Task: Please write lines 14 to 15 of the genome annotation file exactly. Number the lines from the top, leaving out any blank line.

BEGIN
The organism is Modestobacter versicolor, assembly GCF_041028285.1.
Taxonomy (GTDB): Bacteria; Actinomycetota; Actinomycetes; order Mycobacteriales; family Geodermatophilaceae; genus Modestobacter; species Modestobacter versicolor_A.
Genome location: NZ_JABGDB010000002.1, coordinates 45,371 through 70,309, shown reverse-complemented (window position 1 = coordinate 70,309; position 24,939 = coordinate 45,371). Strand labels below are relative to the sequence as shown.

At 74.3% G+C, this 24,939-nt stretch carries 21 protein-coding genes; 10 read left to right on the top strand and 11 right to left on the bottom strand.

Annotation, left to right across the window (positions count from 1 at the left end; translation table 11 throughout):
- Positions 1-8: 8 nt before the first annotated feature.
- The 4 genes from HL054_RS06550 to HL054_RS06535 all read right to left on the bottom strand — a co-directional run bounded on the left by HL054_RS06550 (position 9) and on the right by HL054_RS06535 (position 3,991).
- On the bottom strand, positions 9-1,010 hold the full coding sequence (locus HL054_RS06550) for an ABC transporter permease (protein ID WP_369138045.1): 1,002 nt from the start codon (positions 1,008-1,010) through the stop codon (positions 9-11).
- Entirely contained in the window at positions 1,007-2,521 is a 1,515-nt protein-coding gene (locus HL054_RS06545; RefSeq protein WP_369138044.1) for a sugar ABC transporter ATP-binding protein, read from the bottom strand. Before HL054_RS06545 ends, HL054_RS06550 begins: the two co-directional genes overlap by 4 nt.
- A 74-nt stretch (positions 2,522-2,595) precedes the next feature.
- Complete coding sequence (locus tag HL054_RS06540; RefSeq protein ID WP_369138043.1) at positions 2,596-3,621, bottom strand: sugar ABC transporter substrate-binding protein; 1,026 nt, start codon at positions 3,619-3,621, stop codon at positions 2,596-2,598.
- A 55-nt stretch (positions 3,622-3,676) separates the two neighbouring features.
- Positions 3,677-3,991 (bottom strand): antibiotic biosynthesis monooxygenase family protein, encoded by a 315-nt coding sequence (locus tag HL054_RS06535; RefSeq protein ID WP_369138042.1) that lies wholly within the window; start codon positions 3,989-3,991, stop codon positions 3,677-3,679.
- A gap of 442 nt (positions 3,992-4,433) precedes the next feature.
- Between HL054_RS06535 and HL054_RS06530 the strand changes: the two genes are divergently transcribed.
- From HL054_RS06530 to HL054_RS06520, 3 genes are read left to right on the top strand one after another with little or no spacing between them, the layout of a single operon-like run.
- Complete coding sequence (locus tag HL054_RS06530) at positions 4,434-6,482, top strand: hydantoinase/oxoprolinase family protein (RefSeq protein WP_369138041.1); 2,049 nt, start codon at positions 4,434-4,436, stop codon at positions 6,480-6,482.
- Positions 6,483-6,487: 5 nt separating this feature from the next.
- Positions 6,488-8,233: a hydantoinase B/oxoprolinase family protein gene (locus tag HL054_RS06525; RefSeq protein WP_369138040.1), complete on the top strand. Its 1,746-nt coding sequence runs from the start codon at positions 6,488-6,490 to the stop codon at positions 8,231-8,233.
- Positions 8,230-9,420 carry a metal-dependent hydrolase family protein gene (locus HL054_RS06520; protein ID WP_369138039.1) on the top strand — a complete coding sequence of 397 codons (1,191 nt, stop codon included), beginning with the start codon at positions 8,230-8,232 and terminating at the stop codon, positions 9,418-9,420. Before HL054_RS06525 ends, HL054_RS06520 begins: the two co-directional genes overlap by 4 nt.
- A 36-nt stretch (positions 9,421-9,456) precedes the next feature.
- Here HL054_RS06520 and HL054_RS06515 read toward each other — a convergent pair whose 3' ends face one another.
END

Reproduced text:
- A gap of 442 nt (positions 3,992-4,433) precedes the next feature.
- Between HL054_RS06535 and HL054_RS06530 the strand changes: the two genes are divergently transcribed.